Bayard & Holmes
~ Jay Holmes
Last week, we began the sordid tale of the First Opium War, in which England pushed opium produced in India onto China to balance its trade deficit with that country. Today, we continue with the rest of the story.
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The Second Opium War was not long in following the first.
The Chinese were careful not to directly assault the Europeans and their ships in the trade ports, and they respected the British border at Hong Kong. But they tried to throttle the Europeans by punishing any Chinese citizens who conducted business with them.
The British developed the bad habit of allowing Chinese ships that were doing business with them to re-flag their ships under British registry so that the Chinese government would leave them unmolested. This practice of liberally allowing foreigners to re-flag their ships under another nation’s registry almost always leads to trouble.
In 1856 the British-flagged, Chinese-crewed ship, Arrow, was seized by the Chinese in Canton.
It had been engaged in piracy. The British registration had expired, but the Governor of Hong Kong reacted by bombarding the port of Canton and demanding the release of the crew and the ship. The Chinese caved in and released the crew.
The French decided to join the British in demanding not only Chinese adherence to the treaty of Nanking, but further privileges, as well. The Chinese still refused to allow foreign embassies to be set up in Peking and played the “delaying game.” They agreed to terms, but would then refuse to implement the terms.
In 1859, a small British naval force attempted to take Tientsin. They discovered that it was, indeed, possible to underestimate the Chinese military, and they were repulsed by efficient Chinese artillerymen. The US Navy had a squadron in the area, and they assisted the British in their withdrawal.
In a rare moment of 19th century French and British cooperation, a force of 11,200 British soldiers and marines and 6,900 French soldiers joined together in Hong Kong. Although vastly outnumbered, this joint force was able to progress toward Peking with little trouble. As they approached Peking, the Chinese requested a peace parley and a truce.
The British sent a negotiating team to Peking, but the Chinese government arrested and tortured them, killing about half of them. The joint expedition then engaged and defeated 32,000 brave but poorly armed Chinese troops and prepared for an assault on the emperor’s palace in Peking.
The Chinese government had run out of options.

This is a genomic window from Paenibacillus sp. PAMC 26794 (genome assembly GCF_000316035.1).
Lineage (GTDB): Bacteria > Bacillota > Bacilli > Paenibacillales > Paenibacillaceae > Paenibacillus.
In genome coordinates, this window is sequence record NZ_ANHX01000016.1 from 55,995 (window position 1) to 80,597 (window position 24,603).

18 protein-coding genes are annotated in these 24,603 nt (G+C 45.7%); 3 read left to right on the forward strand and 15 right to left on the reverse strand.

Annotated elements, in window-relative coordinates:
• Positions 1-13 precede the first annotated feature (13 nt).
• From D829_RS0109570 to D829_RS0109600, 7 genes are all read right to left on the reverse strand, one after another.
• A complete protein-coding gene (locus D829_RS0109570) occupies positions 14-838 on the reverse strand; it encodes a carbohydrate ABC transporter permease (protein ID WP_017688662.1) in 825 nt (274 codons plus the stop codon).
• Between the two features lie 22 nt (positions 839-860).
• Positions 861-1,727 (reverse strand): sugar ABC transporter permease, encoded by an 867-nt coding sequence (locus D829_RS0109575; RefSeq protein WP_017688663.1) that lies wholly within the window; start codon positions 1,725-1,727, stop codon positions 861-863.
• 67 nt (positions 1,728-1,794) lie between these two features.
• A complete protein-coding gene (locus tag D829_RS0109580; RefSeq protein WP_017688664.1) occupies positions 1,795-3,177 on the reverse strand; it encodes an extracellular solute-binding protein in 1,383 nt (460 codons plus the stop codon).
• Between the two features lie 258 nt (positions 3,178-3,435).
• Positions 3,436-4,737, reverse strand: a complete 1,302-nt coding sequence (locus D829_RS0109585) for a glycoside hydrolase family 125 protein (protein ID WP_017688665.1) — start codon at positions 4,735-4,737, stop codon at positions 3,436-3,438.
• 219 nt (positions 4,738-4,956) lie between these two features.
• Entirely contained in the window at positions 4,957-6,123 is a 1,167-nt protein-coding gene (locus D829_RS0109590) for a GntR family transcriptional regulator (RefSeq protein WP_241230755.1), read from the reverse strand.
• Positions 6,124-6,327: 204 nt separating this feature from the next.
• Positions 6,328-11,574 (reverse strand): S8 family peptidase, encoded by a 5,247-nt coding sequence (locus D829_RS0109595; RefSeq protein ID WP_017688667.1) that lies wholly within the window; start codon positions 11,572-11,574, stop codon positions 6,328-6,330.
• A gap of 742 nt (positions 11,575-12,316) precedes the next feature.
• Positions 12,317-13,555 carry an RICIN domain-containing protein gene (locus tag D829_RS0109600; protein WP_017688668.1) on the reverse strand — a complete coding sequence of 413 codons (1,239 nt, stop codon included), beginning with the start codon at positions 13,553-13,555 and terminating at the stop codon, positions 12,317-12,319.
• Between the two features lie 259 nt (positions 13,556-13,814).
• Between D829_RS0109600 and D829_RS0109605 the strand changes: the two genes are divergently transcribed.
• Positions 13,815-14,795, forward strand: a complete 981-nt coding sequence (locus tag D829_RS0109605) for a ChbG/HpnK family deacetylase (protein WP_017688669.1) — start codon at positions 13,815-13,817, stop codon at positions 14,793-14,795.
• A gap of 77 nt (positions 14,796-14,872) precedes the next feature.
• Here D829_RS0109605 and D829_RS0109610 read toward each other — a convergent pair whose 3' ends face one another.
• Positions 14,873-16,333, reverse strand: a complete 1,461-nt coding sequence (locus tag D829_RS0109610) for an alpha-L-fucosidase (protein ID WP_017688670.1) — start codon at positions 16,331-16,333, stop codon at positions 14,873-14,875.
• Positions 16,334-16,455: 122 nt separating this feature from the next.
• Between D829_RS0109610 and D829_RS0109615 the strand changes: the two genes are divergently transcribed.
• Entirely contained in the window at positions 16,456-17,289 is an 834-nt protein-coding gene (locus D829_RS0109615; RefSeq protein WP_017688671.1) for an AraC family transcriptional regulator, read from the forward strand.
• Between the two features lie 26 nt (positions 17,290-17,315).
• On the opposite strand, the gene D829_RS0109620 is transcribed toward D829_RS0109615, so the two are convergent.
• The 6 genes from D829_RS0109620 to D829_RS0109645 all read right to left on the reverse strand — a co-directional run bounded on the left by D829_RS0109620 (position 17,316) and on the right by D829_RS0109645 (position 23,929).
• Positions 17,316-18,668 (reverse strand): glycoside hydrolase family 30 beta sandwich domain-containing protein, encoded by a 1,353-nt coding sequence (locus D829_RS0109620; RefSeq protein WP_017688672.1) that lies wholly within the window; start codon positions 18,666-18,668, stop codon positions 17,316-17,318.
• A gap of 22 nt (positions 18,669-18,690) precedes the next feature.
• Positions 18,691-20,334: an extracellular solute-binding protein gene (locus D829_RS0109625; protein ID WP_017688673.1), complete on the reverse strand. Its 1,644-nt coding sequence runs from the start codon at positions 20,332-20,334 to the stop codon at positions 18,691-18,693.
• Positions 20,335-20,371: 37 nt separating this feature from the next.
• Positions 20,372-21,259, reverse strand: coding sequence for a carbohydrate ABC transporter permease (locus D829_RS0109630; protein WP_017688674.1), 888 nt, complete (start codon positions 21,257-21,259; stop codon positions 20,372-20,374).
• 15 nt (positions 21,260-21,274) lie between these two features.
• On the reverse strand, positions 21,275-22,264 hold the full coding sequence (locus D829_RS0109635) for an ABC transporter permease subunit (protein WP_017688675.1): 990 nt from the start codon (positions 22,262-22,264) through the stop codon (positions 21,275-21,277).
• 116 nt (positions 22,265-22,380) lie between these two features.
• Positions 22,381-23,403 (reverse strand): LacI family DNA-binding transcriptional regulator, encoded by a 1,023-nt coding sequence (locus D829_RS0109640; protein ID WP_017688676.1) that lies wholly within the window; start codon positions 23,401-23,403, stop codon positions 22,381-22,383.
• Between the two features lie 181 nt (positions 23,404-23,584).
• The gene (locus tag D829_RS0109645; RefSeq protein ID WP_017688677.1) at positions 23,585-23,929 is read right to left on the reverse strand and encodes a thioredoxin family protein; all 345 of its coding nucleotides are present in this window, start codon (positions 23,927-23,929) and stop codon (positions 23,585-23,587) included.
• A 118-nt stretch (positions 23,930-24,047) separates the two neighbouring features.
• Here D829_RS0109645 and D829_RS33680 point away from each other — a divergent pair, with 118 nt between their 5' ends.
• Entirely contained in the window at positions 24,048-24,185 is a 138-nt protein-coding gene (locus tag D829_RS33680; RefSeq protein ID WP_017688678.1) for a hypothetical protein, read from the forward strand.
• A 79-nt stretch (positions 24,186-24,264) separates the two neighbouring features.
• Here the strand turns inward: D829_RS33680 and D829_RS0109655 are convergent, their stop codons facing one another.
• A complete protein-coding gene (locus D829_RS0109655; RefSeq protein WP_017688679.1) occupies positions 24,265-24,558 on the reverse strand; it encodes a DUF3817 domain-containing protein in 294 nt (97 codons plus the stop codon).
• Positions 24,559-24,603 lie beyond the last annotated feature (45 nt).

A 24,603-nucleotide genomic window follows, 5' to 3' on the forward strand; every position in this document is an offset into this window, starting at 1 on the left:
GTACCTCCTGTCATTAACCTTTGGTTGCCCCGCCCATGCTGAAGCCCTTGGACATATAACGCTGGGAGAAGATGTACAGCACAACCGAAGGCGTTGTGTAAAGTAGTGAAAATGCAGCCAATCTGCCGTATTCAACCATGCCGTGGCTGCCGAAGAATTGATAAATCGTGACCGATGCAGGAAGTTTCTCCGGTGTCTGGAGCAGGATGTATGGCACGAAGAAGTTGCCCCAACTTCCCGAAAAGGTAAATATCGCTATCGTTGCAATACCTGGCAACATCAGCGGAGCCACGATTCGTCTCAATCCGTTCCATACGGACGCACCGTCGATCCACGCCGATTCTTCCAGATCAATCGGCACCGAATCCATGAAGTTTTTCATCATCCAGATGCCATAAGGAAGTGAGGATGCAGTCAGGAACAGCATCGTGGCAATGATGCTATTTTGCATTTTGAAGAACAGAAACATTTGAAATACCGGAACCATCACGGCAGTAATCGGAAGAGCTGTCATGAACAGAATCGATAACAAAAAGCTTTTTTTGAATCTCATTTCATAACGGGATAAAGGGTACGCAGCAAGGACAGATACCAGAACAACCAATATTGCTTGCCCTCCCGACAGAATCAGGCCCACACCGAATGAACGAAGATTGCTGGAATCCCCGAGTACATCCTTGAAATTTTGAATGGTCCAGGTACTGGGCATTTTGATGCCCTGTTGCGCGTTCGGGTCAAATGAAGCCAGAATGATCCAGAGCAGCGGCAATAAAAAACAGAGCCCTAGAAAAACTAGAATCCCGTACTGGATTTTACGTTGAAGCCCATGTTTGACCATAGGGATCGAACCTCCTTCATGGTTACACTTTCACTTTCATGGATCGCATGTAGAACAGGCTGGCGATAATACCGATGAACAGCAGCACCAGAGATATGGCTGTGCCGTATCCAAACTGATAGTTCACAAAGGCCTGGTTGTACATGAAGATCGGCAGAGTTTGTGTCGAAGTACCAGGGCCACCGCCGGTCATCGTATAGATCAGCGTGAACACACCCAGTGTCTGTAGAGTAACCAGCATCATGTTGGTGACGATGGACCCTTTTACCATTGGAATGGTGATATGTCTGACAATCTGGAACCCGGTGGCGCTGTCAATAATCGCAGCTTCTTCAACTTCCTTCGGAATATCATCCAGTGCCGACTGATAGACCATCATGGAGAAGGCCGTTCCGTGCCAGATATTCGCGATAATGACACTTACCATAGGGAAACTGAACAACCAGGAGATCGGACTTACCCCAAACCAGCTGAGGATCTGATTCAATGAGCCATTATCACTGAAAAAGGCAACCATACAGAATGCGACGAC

If they attempted a retreat from Peking, they likely would have been deposed by other Chinese factions. As a result, the Chinese agreed to all demands. Ten more trade ports were opened to European ships. Foreigners, including Catholic and Protestant missionaries, were granted travel privileges in all of China.
Opium was legalized and would be regulated by Chinese customs officials with European observers allowed in Chinese customs facilities. The Kowloon area across the straits from Hong Kong were ceded to Great Britain. The Russians took advantage of the Chinese disarray after their defeat at Peking and ceased the northern Chinese maritime areas, including Sakhalin Island.
The British stopped their opium trade in China in 1918, but by then, opium production had taken root in China, and the opium drug lords became completely indigenous and independent of foreign sources.
The effects of the use of opium in China are difficult to calculate, but, in my opinion, it had a devastating result on the economy and on the government. Drug money was a sizable force for corruption in China, and that epidemic of government corruption left China in political and social turmoil for over a century.
In the 1920s, the enterprising Chinese “green gang” manufactured heroine pills that were sold as a “cure for opium addiction.”
In 1928, when heroine was banned in western nations, Chinese drug lords set up their own production facilities and expanded heroine distribution throughout China, Korea, and parts of southeast Asia. The Chinese drug cartels had immense wealth and power and political groups allied with them to gain power.
The nation of Japan never would have been able to invade Manchuria and capture so much of China in the 20th century had China not been in a state of chaos. Opium was a prime force in the creation of that chaos. With them, the Japanese brought a new level of human misery to China. Approximately 20,000,000 Chinese people died as a consequence of the ruthless Japanese occupation.
The use of opium in China continued until the communist government took over all of mainland China in 1949. I have never been a fan of the Chinese Communist junta, but I must give them credit for finally outlawing opium and heroin in China. European traders could not have foreseen the long-term effects of opium sales in China. But in my view, China has not yet fully recovered from the impact of opium and heroin use there prior to 1949.
When I look south from the United States to Mexico, I see a political situation that resembles China in the 1920s, and I wonder what the outcome will be.
What are your questions on the Opium Wars or your speculations about the future of Mexico in light of history?